Based upon the cabinet decision on the Plan for Global Warming Countermeasures in May last year, Japan is steadily implementing measures to achieve 26% reduction by 2030 under the Paris Agreement. At the same time, Japan intends to lead the international community so that major emitters will reduce their emissions in accordance with their capabilities under the fair and effective international framework participated by all the major countries based on the Paris Agreement. While reconciling global greenhouse countermeasures and economic growth, our country is going to aim at achieving the long-term goal of reducing greenhouse gas emissions by 80% by 2050. In the last 5 years, with the number of eco-cars doubled and solar power generation increasing more than 5 times, greenhouse gas emissions have been decreasing in Japan for two years in a row.

Japan is going to promote innovations of science and technology. We will promote research and development and projects on manufacturing and transporting of energy carriers such as hydrogen, the future power electronics using gallium nitride, CCS and CCU.

In collaboration with island countries, Japan is going to develop a new hazard map by utilizing satellite data to forecast flood areas affected by high waves caused by hurricanes. Japan is going to support countries suffering from malaria through disseminating the use of mosquito nets, which will prevent for a long time mosquitos from infiltrating.

Two years have passed since the Paris Agreement. Many businesses, local governments and citizens in the world have substantially changed their mindset and the course of actions. Among those actors, there is a prevailing recognition that climate change measures are going to help us achieve "the sustainable development goals." Japan will support ambitious programs carried out by local governments, businesses and others and their efforts to disseminate such programs.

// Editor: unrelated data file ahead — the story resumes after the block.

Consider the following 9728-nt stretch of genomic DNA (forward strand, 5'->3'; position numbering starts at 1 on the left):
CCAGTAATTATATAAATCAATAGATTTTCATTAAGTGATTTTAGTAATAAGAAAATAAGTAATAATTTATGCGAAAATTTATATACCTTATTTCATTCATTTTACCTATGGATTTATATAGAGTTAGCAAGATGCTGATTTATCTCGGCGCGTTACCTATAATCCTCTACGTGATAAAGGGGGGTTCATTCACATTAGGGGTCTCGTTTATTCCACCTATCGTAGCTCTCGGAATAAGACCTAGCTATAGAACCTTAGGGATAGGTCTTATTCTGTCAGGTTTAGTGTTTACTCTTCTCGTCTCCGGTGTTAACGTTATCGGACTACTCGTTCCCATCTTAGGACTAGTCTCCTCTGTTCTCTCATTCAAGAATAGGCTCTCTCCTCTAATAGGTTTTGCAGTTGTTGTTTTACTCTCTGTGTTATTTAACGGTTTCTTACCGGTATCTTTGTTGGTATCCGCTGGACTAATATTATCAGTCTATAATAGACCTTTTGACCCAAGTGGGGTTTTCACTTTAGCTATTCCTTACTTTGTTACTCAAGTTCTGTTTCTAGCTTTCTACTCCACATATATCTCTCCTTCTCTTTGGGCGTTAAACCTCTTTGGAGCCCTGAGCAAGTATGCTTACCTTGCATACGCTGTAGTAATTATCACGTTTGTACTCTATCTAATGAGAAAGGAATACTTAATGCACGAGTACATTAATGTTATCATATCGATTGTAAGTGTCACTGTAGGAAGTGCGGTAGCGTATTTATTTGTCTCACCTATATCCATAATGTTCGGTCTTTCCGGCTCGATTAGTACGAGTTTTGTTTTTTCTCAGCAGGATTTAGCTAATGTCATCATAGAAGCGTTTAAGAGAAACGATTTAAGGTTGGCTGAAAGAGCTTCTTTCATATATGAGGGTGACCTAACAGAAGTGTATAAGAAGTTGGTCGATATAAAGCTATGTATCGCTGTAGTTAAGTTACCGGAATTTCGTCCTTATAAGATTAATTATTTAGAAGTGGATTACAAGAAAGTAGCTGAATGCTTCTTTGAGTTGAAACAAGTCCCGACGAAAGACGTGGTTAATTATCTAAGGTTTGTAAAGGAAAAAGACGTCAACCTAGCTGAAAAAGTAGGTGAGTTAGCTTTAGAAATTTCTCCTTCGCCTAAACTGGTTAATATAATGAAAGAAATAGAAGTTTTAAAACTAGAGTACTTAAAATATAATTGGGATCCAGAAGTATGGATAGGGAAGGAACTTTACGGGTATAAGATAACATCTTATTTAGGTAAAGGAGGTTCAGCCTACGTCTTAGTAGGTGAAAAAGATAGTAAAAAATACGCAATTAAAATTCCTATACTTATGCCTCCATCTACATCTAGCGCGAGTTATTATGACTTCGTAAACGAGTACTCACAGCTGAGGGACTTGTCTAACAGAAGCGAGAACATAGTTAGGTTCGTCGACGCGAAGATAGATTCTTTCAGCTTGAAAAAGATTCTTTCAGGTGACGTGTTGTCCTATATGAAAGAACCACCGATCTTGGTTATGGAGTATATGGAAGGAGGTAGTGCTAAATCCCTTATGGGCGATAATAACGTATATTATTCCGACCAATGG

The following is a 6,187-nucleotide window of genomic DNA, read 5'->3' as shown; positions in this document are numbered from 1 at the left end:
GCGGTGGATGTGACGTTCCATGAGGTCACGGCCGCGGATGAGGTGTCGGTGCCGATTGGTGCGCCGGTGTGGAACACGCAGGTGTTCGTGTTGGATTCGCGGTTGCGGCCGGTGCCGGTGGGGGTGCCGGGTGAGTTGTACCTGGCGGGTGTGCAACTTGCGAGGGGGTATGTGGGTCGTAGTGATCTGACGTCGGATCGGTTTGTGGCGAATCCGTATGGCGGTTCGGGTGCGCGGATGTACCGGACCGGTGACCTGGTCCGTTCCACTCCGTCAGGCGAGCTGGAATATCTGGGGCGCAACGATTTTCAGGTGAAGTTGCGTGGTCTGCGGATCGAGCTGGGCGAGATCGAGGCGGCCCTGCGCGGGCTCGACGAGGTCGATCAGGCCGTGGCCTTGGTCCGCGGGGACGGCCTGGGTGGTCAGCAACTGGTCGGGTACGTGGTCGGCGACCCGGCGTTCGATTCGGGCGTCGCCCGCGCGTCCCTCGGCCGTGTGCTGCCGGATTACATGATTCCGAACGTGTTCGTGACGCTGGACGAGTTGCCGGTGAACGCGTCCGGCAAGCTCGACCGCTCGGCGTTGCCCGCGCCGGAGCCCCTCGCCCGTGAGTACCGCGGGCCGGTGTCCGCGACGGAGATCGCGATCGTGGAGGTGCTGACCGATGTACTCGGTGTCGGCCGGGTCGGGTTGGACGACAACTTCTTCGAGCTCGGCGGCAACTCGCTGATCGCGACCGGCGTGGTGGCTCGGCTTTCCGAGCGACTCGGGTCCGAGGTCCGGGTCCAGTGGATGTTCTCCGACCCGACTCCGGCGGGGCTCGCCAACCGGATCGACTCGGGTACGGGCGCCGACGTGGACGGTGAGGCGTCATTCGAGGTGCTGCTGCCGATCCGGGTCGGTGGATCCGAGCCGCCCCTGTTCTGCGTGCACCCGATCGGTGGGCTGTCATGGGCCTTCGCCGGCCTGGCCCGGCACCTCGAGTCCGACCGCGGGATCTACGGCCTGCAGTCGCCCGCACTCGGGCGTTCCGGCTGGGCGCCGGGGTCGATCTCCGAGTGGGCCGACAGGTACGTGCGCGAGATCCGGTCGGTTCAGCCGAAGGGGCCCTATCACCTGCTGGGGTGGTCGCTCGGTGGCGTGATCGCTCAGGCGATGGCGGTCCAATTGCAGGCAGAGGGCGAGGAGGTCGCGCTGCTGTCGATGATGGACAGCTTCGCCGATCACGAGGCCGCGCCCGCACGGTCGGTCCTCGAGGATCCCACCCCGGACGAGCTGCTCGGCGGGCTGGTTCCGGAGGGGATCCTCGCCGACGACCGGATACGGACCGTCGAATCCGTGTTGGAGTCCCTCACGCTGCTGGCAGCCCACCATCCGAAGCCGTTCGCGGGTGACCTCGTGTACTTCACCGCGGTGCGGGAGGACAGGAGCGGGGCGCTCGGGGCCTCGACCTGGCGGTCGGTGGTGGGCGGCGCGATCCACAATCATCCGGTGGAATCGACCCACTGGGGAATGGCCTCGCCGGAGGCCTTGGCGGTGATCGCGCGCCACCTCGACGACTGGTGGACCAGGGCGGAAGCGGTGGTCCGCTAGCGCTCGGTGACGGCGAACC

Improving transparency of information on climate change measures taken by each country provides driving force for implementing the Paris Agreement. Improvement of transparency will make it possible to visualize the status of programs implemented by all participants including governments, local governments, businesses and others and the potential of their technologies and know-how and their needs. This will promote participation, investment and further cooperation by the private sector, which is expected to create co-innovation.

To that end, Japan is going to establish "the Partnership to increase transparency for co-innovation (Visualization Partnership)," in which our country, developing countries and international organizations will participate.

As part of that initiative, Japan is going to contribute 5 million dollars to "the Capacity-building Initiative for Transparency". In 2018, Japan plans to launch "GOSAT-2," a satellite to observe the amount of greenhouse gas emissions worldwide. Japan will also establish "the Asia-Pacific Climate Change Adaptation Platform," which provides the basis for information on climate change risks and adaptation measures.

The Paris Agreement entered into force in such a short time as 1 year after the agreement was reached in COP21. Participating in this COP23 and personally observing many countries and stakeholders in the world energetically working together toward steady implementation of the Paris Agreement, I have been so much encouraged.

Japan promises to collaborate with the international community and commits to take a lead in challenging climate change, which is a threat to all of us and all of our future generations.

I myself will make every possible effort to ensure that climate action will lead to new growth so that we can realize a sustainable society, which will provide us with quality life into the future, while solving socio-economic problems simultaneously.

(November 15th, 2017 in Bonn)

[1] Talanoa: comprehensive, participatory, transparent dialogue process